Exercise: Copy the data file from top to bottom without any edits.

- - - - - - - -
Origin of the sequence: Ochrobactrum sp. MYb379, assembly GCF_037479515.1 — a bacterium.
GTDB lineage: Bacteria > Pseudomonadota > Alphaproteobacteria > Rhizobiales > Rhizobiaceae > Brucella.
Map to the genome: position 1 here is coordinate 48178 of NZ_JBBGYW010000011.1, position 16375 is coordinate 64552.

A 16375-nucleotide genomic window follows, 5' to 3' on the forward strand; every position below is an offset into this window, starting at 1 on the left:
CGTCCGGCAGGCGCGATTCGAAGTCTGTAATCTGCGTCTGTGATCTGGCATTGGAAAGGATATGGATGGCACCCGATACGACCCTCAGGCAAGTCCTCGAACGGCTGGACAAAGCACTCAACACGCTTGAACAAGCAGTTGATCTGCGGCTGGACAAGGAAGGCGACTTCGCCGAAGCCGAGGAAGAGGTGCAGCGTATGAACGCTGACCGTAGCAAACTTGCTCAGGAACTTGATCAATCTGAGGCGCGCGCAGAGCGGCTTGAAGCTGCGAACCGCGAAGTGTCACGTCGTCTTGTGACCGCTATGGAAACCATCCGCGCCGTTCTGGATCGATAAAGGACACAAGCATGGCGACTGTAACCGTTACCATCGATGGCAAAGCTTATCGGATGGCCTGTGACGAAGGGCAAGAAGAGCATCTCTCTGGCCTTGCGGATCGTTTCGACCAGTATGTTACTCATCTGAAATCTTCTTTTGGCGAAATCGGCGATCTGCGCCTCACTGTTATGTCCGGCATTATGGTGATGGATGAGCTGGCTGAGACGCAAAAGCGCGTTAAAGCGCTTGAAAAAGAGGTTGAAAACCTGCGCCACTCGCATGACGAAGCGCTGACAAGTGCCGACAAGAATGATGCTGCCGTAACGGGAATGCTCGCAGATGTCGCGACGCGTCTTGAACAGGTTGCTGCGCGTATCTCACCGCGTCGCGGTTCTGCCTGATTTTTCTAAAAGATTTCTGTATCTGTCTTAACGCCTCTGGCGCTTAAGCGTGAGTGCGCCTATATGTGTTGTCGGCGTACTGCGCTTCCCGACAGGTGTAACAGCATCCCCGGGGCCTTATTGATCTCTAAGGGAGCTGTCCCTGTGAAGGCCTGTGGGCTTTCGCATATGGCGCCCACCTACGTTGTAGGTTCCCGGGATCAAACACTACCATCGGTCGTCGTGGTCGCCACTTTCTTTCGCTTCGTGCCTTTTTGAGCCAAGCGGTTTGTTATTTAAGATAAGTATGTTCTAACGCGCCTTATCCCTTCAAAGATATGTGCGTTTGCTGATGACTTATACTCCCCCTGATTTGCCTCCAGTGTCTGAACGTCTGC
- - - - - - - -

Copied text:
Origin of the sequence: Ochrobactrum sp. MYb379, assembly GCF_037479515.1 — a bacterium.
GTDB lineage: Bacteria > Pseudomonadota > Alphaproteobacteria > Rhizobiales > Rhizobiaceae > Brucella.
Map to the genome: position 1 here is coordinate 48178 of NZ_JBBGYW010000011.1, position 16375 is coordinate 64552.

A 16375-nucleotide genomic window follows, 5' to 3' on the forward strand; every position below is an offset into this window, starting at 1 on the left:
CGTCCGGCAGGCGCGATTCGAAGTCTGTAATCTGCGTCTGTGATCTGGCATTGGAAAGGATATGGATGGCACCCGATACGACCCTCAGGCAAGTCCTCGAACGGCTGGACAAAGCACTCAACACGCTTGAACAAGCAGTTGATCTGCGGCTGGACAAGGAAGGCGACTTCGCCGAAGCCGAGGAAGAGGTGCAGCGTATGAACGCTGACCGTAGCAAACTTGCTCAGGAACTTGATCAATCTGAGGCGCGCGCAGAGCGGCTTGAAGCTGCGAACCGCGAAGTGTCACGTCGTCTTGTGACCGCTATGGAAACCATCCGCGCCGTTCTGGATCGATAAAGGACACAAGCATGGCGACTGTAACCGTTACCATCGATGGCAAAGCTTATCGGATGGCCTGTGACGAAGGGCAAGAAGAGCATCTCTCTGGCCTTGCGGATCGTTTCGACCAGTATGTTACTCATCTGAAATCTTCTTTTGGCGAAATCGGCGATCTGCGCCTCACTGTTATGTCCGGCATTATGGTGATGGATGAGCTGGCTGAGACGCAAAAGCGCGTTAAAGCGCTTGAAAAAGAGGTTGAAAACCTGCGCCACTCGCATGACGAAGCGCTGACAAGTGCCGACAAGAATGATGCTGCCGTAACGGGAATGCTCGCAGATGTCGCGACGCGTCTTGAACAGGTTGCTGCGCGTATCTCACCGCGTCGCGGTTCTGCCTGATTTTTCTAAAAGATTTCTGTATCTGTCTTAACGCCTCTGGCGCTTAAGCGTGAGTGCGCCTATATGTGTTGTCGGCGTACTGCGCTTCCCGACAGGTGTAACAGCATCCCCGGGGCCTTATTGATCTCTAAGGGAGCTGTCCCTGTGAAGGCCTGTGGGCTTTCGCATATGGCGCCCACCTACGTTGTAGGTTCCCGGGATCAAACACTACCATCGGTCGTCGTGGTCGCCACTTTCTTTCGCTTCGTGCCTTTTTGAGCCAAGCGGTTTGTTATTTAAGATAAGTATGTTCTAACGCGCCTTATCCCTTCAAAGATATGTGCGTTTGCTGATGACTTATACTCCCCCTGATTTGCCTCCAGTGTCTGAACGTCTGC